The Informers: Gregor Jordan


by The Great White Gypsy


I need to start reading more.
The Informers is the latest adaptation of one of Bret Easton Ellis’ novels (he wrote Less than Zero, Rules of Attraction, and American Psycho), and it’s on par with its predecessors. The story has been done in every sub culture in every decade since the 1930’s. A bunch of people living in L.A. in 1983 lead seemingly glamorous lives, full of sex, drugs, and music. But beneath the trendy, hedonistic cultural expectations lie real people with real emotional problems.
The film starts at an upscale party in Beverly Hills, where one of the “popular” kids is hit by a car and killed in front of everyone. In the aftermath of this tragedy, the main characters start to reexamine their lives and their priorities. Several different characters and storylines intersect and parallel each other. Dynamics are explored between husband and wife (Billy Bob Thornton and Kim Basinger), father and son, estranged down-and-out relatives (Brad Renfro, Mickey Rourke), and committed relationships involving orgies (all the best ones seem to).
One of the failings of American Psycho (personally my favorite Ellis adaptation) was that it was difficult to successfully portray it as a period piece set in the ‘80’s. Aside from the ridiculously large “cell phones”, it didn’t look all that different from the year 2000. The Informers, however, is 1980’s through and through. From the cinematography and editing (very well done by Petra Korner and Robert Brakey respectively) down to the period- and tone-setting soundtrack which includes Flock of Seagulls, Wang Chung, Pat Benatar, and Men Without Hats (everybody look at your hands!)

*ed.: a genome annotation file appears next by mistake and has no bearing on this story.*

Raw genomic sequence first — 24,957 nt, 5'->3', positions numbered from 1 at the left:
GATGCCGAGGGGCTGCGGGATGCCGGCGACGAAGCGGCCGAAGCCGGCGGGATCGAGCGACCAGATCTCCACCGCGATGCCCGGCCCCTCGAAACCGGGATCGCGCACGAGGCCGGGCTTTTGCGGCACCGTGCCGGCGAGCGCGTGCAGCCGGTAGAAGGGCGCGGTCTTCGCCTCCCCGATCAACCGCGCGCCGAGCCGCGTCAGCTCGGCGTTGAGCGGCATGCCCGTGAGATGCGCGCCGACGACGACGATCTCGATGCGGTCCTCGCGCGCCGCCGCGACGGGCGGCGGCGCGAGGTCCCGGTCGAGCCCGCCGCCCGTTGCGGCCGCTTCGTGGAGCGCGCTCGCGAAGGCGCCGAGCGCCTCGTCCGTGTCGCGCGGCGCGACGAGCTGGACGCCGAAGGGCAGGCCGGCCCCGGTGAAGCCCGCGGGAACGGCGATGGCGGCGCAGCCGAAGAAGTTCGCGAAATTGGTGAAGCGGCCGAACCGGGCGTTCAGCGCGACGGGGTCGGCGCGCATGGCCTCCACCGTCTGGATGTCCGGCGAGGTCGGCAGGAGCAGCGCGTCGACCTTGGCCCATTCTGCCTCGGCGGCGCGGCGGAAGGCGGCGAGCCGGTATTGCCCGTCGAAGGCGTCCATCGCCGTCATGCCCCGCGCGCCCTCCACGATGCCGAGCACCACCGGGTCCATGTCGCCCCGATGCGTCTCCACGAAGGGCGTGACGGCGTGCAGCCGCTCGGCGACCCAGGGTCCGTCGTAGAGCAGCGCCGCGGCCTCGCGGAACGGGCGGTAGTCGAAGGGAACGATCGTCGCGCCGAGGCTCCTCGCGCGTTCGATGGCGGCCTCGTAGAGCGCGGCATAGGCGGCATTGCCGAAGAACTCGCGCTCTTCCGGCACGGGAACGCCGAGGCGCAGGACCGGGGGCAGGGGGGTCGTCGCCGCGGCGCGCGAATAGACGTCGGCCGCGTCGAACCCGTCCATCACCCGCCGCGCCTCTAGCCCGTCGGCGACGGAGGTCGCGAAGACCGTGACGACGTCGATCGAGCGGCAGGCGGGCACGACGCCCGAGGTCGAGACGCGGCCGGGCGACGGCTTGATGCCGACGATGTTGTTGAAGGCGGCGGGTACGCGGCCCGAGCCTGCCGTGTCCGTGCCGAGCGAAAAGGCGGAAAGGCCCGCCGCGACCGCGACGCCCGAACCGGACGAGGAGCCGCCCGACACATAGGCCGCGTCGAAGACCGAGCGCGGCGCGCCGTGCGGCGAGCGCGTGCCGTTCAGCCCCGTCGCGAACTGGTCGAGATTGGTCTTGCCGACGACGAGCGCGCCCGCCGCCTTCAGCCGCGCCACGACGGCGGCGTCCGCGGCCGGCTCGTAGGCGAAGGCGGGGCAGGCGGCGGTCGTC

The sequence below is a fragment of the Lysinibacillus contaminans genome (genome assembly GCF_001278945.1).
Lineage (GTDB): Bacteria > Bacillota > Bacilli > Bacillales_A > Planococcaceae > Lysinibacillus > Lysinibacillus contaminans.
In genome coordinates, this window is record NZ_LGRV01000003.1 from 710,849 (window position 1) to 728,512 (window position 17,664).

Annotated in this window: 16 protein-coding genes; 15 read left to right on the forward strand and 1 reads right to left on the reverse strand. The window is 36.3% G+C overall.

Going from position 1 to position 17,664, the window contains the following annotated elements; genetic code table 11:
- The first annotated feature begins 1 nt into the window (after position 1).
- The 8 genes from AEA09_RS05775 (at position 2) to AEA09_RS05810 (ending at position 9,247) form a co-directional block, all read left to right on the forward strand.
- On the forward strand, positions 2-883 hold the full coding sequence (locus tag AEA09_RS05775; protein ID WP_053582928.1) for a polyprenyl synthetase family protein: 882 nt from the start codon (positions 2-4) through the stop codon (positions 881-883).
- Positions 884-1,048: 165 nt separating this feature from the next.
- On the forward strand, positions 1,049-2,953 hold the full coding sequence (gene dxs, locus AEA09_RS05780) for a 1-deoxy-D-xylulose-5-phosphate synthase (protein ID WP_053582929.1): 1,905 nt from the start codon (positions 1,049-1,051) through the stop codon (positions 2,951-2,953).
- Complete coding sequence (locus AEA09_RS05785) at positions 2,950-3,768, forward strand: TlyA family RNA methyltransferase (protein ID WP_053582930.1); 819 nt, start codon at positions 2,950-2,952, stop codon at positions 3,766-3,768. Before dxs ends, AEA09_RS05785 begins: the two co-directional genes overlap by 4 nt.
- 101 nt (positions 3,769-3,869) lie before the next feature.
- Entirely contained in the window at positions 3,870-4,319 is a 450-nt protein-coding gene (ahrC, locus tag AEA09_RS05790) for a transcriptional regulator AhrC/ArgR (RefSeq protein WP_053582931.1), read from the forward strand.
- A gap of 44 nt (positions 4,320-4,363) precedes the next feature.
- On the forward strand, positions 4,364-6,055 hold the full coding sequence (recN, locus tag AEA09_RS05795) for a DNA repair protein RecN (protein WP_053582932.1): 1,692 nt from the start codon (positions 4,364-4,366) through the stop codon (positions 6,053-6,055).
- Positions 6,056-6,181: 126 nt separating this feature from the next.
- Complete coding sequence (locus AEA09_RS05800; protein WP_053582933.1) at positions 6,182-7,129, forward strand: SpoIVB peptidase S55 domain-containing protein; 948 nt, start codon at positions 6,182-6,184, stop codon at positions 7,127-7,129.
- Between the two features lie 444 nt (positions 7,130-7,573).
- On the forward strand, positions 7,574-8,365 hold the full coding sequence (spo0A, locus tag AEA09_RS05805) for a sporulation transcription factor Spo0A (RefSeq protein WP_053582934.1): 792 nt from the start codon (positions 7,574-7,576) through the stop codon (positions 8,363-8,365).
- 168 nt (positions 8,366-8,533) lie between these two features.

There are many compelling characters in The Informers. The title is actually the name of a popular band in town for a tour during the film, and the lead singer is the typical drug-addled, oversexed icon with a failed marriage and self-destructive tendencies. Thornton and Basinger give great performances as another failed marriage giving it a second chance. Jon Foster (who actually looks like a young Christian Bale) is fed up with the superficial aspects of the high life, and wants more from his girlfriend (both of whom are sleeping with their best friend, Martin…damn ‘80’s). Even Renfro and Rourke add an interesting element to the story as part of the lower class struggling to make it in L.A.
As with most films involving intersecting storylines, however, The Informers falls into the trap of never really flushing out all of the stories or characters enough to make you feel like any significant progress is made. At crucial scenes towards the end, when characters are supposed to be having breakthrough developmental moments, it still comes off as insincere and forced. It’s bad enough to be left hanging by one plot course, but four in one film is even more dissatisfying.
Inexperienced director Gregor Jordan does a respectable job all in all, never really lacking in the technical aspects. This just seems like one of those movies that, though not a complete waste of time (like Rules of Attraction) was probably better as a novel. And seriously, with everything going on in the world right now, do I really need another movie showing me the “downside” to being rich and beautiful in L.A.? If I need a dose of that, I’ll turn on The Hills for a minute (damn those rich white people have it rough…)
Final Grade: B

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